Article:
Coroner IDs teens found dead

The boy and his father had lived in the apartment where the bodies were found, manager says. Four Loko and drug use are tied to the incident, according to police.

January 26, 2011|By Michael Miller,

Two teenagers whose bodies were found Friday in a vacant Huntington Beach apartment have been identified by the coroner.

Aaron Saenz, 15, of Westminster and Chelsea Taylor, 16, of Huntington Beach were found shortly after 10 a.m. Friday in a vacant apartment at Via Verde, a 277-unit complex at 15555 Huntington Village Lane. The bodies were found next to an empty can of the caffeinated alcohol drink Four Loko, police Lt. Russell Reinhart said.

Staff at the complex called police when they glimpsed the teens through the window of the apartment, Reinhart said. It was unclear whether the teens were alive when police were called or how long they had been dead before officers arrived, he said.


"Management called and said, 'There's somebody inside,'" Reinhart said. "They didn't know if they were alive or deceased at the time."

Reinhart said officers found other indications of drug and alcohol use in the apartment, but he declined to elaborate because the investigation was ongoing.

Claudia Lara, a community manager for Via Verde, said Aaron's father had lived at the complex recently, and the bodies were found in his former apartment. She noted that the upscale complex, near Golden West College and the Bella Terra shopping center, rarely experienced police visits.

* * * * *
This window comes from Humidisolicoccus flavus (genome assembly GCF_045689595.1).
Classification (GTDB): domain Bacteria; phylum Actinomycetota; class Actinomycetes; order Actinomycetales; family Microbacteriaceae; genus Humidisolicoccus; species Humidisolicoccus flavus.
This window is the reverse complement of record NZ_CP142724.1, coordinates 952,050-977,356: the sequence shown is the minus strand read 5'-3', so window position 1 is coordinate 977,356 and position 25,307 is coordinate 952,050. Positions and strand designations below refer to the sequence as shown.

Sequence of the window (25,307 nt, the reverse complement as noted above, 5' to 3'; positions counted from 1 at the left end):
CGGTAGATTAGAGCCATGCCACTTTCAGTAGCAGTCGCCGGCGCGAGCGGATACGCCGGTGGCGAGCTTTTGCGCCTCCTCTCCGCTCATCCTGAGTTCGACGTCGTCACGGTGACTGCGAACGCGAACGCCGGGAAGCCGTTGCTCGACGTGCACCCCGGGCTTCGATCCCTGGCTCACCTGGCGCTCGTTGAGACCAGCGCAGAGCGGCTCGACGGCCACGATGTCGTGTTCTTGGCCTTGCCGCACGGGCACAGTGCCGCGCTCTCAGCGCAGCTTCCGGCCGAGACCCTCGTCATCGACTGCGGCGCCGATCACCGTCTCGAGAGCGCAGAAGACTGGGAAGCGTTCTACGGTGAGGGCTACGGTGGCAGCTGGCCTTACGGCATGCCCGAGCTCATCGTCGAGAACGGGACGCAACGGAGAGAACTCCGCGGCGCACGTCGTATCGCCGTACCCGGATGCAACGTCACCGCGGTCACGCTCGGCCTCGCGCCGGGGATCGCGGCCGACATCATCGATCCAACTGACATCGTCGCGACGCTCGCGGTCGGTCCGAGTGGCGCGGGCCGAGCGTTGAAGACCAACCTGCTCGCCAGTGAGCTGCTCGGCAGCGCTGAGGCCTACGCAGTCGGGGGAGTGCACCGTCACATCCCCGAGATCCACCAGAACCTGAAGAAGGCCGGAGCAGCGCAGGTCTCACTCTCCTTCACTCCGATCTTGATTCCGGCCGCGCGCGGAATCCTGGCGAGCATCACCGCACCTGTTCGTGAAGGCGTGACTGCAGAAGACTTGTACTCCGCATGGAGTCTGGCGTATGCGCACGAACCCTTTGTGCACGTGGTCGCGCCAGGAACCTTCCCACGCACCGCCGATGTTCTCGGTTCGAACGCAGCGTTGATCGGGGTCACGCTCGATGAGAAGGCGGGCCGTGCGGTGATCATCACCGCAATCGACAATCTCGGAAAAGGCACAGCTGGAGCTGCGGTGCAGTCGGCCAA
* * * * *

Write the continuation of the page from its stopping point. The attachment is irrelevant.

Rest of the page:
Via Verde, which features on-site management and maintenance staff, contains upstairs and downstairs apartments and townhomes surrounded by waterfalls, winding streams and trees. Lara said rents start around $1,400 and only a few units are vacant.

Resident Woody Gilmore, who has lived at Via Verde for two years, said he returned home from work shortly after noon Friday and found part of the complex surrounded by police.

"I just remember there were a whole lot of cop cars here," he said.

A state spokesman said Four Loko is illegal in California after the Department of Public Health declared in November that it violated state guidelines.

John Carr, a public information officer for the California Department of Alcoholic Beverage Control, said the drink's manufacturer had been ordered to put out a new version that didn't mix caffeine with alcohol. As long as the drink contained both ingredients, he said, it could not legally be sold in the state.

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